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This post follows on from a thread which developed on Retired Martin’s blog. It concerned breweries that, whilst named after certain towns or villages, are not actually situated in that location.

The example that came up was Whitstable Brewery, which was mentioned as being in Maidstone. In the discussion that followed, I responded that the company’s production site is at Grafty Green, a tiny hamlet to the south of Lenham, which puts the brewery as roughly halfway between Maidstone and Ashford. In other words, it is still nowhere near Whitstable.

The Whitstable name relates to the brewery being owned by the renowned Whitstable Oyster Company (WOC), who have a history stretching back to the 15th Century. The company had a long and rich history of farming the famous Royal Whitstable Native Oysters, but by the late 1970’s had hit hard times. Oysters had fallen out of fashion, and years of over-harvesting had laid the famous oyster beds practically bare.

The company was rescued by two partners, who invested heavily in both the business, and the oyster beds, by introducing sustainable methods of production. The old oyster stores on Whitstable seafront, were turned into a fish restaurant which is now regarded as one of the finest seafood eateries in the country.

Buying its own brewery was the obvious next step for the company, so when the equipment of the defunct Swale Brewery came up for sale, along with their site at Grafty Green, the WOC stepped in, and the Whitstable Brewery was born. The company brew some extremely good beers, including several different bitters and a range of lagers. East India Pale Ale ranks as my favourite of their cask beers, whilst Whitstable Pilsner and Oyster Stout tick the right boxes, as far as their keg range is concerned.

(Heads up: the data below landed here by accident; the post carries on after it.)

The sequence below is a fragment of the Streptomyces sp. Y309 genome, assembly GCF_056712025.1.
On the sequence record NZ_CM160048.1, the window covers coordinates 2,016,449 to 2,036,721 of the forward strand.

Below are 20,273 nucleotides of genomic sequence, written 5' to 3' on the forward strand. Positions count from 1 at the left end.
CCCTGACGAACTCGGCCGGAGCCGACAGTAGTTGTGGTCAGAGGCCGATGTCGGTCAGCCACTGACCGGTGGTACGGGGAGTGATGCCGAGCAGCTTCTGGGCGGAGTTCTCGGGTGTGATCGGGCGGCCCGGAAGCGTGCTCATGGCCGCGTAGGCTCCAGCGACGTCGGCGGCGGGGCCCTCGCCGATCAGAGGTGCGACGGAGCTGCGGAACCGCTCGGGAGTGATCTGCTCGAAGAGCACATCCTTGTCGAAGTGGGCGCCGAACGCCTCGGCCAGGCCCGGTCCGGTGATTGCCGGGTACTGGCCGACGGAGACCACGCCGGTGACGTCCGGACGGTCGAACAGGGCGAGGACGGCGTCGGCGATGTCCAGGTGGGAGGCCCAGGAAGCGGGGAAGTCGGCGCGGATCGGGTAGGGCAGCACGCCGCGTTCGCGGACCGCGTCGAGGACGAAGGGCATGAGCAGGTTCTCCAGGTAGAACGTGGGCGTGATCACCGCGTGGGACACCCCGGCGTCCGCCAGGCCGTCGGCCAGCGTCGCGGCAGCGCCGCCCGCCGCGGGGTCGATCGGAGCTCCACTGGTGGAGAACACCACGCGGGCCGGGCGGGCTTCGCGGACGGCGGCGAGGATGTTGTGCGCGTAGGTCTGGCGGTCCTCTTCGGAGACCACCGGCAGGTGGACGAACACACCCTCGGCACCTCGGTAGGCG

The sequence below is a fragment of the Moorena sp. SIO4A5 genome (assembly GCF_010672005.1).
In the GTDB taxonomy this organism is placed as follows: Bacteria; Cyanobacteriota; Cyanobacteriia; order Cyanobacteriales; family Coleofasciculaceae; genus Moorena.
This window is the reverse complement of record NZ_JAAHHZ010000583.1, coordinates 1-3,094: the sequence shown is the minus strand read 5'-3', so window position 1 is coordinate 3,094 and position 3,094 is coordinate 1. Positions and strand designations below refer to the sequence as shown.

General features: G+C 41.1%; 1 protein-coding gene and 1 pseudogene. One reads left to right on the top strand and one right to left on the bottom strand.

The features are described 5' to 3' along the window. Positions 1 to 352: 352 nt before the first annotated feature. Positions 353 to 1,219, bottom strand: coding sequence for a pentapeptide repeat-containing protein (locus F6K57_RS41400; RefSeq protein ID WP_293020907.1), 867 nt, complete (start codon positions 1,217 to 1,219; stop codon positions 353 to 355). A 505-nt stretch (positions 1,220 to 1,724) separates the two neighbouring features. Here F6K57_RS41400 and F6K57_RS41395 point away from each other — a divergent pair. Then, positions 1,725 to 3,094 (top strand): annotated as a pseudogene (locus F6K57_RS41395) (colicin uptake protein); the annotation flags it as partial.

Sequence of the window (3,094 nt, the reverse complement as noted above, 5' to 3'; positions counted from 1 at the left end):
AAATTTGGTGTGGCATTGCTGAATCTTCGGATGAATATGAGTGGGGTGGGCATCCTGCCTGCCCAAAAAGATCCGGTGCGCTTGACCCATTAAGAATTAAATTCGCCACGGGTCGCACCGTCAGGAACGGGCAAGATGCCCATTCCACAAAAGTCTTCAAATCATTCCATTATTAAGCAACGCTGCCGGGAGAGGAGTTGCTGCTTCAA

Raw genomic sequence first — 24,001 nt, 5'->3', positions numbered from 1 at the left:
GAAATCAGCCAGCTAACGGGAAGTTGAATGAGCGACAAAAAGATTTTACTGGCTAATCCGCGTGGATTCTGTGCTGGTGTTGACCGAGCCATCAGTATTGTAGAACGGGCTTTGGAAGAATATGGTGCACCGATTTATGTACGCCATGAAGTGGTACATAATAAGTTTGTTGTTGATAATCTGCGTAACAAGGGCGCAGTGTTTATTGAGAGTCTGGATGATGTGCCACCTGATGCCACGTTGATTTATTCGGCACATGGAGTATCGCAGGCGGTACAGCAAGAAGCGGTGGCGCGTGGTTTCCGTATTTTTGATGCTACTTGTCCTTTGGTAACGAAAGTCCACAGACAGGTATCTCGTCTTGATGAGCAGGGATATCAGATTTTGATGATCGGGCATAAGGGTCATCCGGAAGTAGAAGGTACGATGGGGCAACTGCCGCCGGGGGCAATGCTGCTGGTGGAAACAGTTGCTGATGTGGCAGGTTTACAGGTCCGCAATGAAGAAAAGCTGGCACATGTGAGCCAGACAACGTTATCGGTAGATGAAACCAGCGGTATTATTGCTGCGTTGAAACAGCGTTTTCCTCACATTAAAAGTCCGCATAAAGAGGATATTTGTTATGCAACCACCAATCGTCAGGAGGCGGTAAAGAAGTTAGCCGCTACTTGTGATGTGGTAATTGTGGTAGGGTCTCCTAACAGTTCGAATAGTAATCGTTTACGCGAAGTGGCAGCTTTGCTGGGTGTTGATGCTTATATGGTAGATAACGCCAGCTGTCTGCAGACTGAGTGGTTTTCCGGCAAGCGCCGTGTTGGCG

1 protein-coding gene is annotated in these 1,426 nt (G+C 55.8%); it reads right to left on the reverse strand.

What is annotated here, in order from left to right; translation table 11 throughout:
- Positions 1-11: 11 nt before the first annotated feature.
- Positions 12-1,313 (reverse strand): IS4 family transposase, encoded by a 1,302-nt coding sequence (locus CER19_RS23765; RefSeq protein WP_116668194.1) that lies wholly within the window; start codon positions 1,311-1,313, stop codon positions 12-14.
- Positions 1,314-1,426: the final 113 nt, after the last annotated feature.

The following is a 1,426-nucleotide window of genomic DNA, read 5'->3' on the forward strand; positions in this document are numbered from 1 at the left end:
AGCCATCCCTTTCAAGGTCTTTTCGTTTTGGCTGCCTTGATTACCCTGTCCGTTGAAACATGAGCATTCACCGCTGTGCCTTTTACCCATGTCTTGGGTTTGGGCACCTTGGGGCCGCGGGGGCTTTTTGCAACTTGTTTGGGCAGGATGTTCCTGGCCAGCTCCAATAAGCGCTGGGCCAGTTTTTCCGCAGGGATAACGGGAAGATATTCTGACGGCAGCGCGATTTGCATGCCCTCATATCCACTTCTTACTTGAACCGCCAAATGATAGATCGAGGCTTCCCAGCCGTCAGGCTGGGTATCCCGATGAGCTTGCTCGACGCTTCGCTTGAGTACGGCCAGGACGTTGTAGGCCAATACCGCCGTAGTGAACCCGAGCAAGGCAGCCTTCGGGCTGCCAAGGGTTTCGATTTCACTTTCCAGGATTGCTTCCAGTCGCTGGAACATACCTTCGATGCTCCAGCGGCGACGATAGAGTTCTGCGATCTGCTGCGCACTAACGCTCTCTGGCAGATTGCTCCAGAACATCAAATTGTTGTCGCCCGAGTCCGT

As mentioned at the beginning of this post, a brewery with "Whitstable" in its name that is situated 25 miles away from that famous seaside town, was always going to sound a little incongruous, so it came as no surprise to learn that the WOC are planning to relocate the brewery to somewhere much closer to home.

They have chosen a site in Herne Bay, just along the coast from Whitstable, and in the shadow of the famous Reculver Towers. Plans show the new brewery will have 11 fermenting tanks, plus a bottling and canning plant. A bar area will also be built at the site, giving visitors the chance to sample freshly brewed beers and take part in tours.

The application is subject to planning permission, and was submitted pre-lock down, so whether Coronavirus will impact on these plans is anyone’s guess, but the move to the north Kent coast is a logical one for the company and makes sound economic sense.

Around 10 years ago I visited the Royal Native Oyster Stores, whilst in Whitstable for a CAMRA regional meeting. Several years prior to that, some friends and I called in at the East Quay Venue, which acted then as the Whitstable Brewery tap.

Located directly at the end of the east quay in Whitstable harbour, and situated practically on the beach itself, this bright and airy establishment occupies one of Whitstable’s oldest buildings. A beer festival, showcasing the best of Whitstable Brewery’s beers, was in full swing, at the time of our visit, allowing us to enjoy a selection of the company’s excellent ales.

Regrettably, I am unable to find any photos from that visit, but the ones shown are from 2010, and from December 2018, when the Bailey family spent an afternoon in Whitstable and enjoyed fish finger sandwiches on the beach.

Whitstable is now rather upmarket and is totally different from the town I knew whilst growing up in East Kent. It has become second home territory for an increasing number of affluent Londoners, with the inevitable rise in property prices.

Ten years ago, I wrote, Whitstable isn't quite Southwold (yet), but it's fast becoming so. I'm certain this is good for local businesses and, hopefully, local people, but when such "gentrification" takes place then I can't help feeling that much of the local character and individuality (the very things that attracted the newcomers in the first place), disappears.

By moving brewing operations to the town, Whitstable Brewery were obviously planning to cash in on this boom, and once lock-down ends, I feel certain that, given their record to date, they will succeed in this aim.
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